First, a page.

See: “A Bibliography of Spiritual Mentoring and Coaching” for an introductory list of resources.
A Mentoring Process:
1) Establish meeting parameters. How frequently and for how long will you meet? Is it a regular weekly or monthly meeting, or something less formal? Think about locations that are most helpful. Keep in mind issues of cross-gender relationships – avoid uncomfortable or potentially compromising situations, or even their appearance. Once a working relationship is established with clear expectations and boundaries, then…
2) Establish Goals. Mentoring grows from a basic question – What do you want to achieve? It assumes some growth goals with which the mentor helps the mentee. If these are not clear, then that is the first work in the relationship – to determine the goals. In what ways does the Mentee wish to grow? See the example of a “quarterly goal worksheet”. You may not use something this formal, but the more specific you can be, the more successful you will likely be.
3) Consider who sets the agenda. Does the Mentee say, “Today I would like to learn/explore ____,” or will the Mentor have a series of topics and experiences to lead through? Or a combination of both perhaps. Either is fine, just be clear so that everyone knows what to expect and is prepared.
4) Focus on experience. Something happened. How did it come about? What did you feel, think, say and do? What was the result? What might be learned from this? These questions apply whether the Mentor or Mentee is sharing. See the example of a Verbatim as one tool for this exploration. It can be used formally, or as a general guide for reflection.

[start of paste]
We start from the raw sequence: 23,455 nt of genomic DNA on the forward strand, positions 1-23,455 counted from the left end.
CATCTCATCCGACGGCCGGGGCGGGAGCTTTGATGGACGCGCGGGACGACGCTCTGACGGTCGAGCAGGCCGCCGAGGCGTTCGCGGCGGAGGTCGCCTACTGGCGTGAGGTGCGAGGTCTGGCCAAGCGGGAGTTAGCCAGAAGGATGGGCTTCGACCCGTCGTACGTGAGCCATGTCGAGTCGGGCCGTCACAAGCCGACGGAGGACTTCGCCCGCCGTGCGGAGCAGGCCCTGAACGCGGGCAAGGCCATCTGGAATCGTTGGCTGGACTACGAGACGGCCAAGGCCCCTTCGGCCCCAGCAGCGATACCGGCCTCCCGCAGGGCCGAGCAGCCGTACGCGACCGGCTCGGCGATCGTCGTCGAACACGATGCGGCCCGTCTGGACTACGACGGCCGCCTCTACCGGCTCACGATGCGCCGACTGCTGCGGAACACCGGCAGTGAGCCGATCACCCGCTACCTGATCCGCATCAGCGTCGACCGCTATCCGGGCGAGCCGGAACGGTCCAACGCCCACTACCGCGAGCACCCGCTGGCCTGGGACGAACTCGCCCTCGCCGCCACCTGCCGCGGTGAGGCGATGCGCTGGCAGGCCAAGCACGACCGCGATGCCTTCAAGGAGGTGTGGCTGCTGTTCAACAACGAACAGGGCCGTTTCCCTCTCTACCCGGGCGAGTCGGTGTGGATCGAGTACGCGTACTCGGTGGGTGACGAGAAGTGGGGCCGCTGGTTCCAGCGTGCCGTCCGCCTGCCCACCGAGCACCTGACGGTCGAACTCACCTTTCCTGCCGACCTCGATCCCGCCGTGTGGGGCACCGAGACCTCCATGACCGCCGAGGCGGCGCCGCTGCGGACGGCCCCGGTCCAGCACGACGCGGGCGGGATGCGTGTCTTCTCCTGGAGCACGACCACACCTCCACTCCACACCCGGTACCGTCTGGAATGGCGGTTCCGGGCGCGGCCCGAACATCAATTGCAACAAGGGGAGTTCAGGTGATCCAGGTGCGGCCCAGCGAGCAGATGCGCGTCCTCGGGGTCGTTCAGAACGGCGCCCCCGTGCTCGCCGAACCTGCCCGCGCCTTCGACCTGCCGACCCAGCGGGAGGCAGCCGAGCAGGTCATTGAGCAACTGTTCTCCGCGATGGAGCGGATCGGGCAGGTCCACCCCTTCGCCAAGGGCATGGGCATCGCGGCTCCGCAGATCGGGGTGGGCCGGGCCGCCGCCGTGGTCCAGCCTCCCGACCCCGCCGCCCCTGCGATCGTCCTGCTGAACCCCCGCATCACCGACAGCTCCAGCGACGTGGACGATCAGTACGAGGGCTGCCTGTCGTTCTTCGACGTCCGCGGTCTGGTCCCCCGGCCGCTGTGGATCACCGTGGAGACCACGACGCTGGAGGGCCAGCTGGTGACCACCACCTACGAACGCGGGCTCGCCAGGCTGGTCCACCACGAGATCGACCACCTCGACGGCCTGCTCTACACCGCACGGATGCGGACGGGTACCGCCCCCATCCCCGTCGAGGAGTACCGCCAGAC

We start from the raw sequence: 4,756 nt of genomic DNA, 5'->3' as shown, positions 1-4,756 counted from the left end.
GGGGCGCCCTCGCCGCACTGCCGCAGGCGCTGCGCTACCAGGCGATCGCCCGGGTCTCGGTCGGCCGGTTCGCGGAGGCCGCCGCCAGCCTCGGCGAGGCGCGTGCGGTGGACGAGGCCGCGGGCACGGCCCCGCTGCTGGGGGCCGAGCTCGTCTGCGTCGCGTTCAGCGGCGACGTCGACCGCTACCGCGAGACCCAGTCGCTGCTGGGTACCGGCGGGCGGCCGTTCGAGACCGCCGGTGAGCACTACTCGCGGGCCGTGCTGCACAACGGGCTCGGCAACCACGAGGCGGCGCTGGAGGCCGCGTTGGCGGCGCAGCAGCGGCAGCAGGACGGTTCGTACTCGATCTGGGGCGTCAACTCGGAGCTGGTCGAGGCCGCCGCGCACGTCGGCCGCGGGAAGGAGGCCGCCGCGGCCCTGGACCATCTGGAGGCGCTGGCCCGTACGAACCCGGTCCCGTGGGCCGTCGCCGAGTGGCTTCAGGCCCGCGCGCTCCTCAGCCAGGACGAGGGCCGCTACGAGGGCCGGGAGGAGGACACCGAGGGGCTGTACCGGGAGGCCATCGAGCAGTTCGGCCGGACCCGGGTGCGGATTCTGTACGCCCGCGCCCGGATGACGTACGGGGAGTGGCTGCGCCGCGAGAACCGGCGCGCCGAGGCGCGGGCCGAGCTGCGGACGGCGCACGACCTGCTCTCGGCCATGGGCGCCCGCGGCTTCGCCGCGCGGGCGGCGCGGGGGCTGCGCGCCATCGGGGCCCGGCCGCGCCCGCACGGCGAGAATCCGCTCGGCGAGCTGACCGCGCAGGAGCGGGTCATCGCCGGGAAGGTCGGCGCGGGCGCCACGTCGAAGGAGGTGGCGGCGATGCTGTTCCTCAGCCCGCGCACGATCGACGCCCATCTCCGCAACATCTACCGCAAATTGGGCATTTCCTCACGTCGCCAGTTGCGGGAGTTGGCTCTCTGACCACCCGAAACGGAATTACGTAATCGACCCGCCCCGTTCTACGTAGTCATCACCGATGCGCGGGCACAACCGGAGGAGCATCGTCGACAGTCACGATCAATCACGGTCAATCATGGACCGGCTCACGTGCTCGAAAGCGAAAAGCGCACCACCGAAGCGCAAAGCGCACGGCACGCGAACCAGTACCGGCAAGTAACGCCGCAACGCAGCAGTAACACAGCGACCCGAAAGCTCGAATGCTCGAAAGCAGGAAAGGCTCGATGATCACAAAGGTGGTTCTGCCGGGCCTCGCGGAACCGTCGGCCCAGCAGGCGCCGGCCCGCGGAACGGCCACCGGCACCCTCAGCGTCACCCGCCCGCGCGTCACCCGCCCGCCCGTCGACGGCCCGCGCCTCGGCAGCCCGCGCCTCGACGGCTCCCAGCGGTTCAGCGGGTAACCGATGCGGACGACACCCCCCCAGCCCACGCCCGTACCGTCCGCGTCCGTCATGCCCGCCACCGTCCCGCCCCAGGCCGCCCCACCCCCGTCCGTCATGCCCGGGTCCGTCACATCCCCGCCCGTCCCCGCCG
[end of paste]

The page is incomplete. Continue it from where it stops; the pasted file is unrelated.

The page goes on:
5) Focus on meaning. What is this situation about? What is at stake? What is of worth or value to each person involved? What is being gained or lost? Where are the opportunities for confusion or clarity? What other experiences or relationships might be impacting this encounter?
6) Focus on identity. Who are you in this situation? Who do you want to be? What might be done to bridge the gap, if any, between these? What kind of leader? What kind of friend or spouse or child or parent? What kind of employer, supervisor, employee?
7) Focus on God. Where is God in this situation? Who and where is God calling you to be? How is God present to you in the situation and the people you encounter? How is God present to them through you? What biblical/theological ideas surface? Are there competing claims to truth – i.e. how do you balance mercy and justice?
8) Return to experience. Reflect on how the insights gained will be put to use in future encounters. What encouragement or help is needed to remember and act on them? What can you do now to prepare for future success in these efforts?
P.S. Jesus as Mentor: We can read the New Testament and see aspects of mentoring in Jesus’ relationship with the apostles, Peter’s relationship with John Mark and Paul’s with Timothy and Luke. In each instance, we see strength and wisdom being offered. We also see vulnerability and brokenness. Christian Mentoring means also sharing our sufferings and failures, and allowing the mentee to serve the mentor. We look not only to the successful, but also to the fragile and weak. To the hungry we say, “Teach me to be satisfied.” To the sick we say, “Teach me the meaning of health.” To the poor we say, “Teach me the meaning of riches.” To the captive we say, “Teach me the meaning of freedom.” To the dying we say, “Teach me the meaning of life.” To the Son of Man we say, “Teach me of God.”